Returning to the NJ Rep stage in this show (a so-called “rolling premiere” from the National New Play Network) is Carol Todd, one of our favorite actresses working the regional scene and one whose powerhouse performances have supercharged such Rep offerings as Apple and Whores. She’s joined in the cast by returning Rep veterans Kathleen Goldpaugh, Andrew Rein, Jim Shankman and Corey Tazmania, as well as relative rookie Matthew Huffman. Meanwhile, on the eve of Jericho’s first previews and opening weekend, upperWETside tracked down Jack Canfora for a glimpse behind its walls…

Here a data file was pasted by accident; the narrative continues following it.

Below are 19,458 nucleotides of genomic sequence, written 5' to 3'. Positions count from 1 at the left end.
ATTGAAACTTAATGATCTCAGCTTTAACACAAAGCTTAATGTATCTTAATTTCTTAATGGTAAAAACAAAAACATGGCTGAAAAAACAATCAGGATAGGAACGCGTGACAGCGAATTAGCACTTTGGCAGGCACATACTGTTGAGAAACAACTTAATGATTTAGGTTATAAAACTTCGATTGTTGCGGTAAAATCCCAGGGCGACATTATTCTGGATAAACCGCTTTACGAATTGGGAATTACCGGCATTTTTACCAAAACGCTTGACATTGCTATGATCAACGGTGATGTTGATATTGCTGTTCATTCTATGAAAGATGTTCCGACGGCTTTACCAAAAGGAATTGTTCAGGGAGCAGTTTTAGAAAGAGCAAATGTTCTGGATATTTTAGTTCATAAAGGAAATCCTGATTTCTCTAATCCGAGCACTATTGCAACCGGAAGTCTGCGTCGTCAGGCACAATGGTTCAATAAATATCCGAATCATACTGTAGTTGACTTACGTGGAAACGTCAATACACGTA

The sensational Carol Todd stars in Jack Canfora’s JERICHO — reuniting the two former castmates (third and fourth from left in group shot) from NJ Rep’s 2007 production of PLACE SETTING.
upperWETside: Good to have you back, Jack. We’re here to talk about JERICHO, which is a play about which I know next to nothing.
JACK CANFORA: Well, it’s basically about how different people deal with trauma in their personal lives…how we respond to grief and loss in different ways. Two characters in the play suffer direct losses from 9/11…they question the comfort and the consolation they get, and question the nature of their connections.
Sounds pretty sober and serious, right? But there are places where people deal with this sort of thing by using humor — sometimes it’s the best approach.
So, audiences will be leaving the theater humming the 9/11 jokes?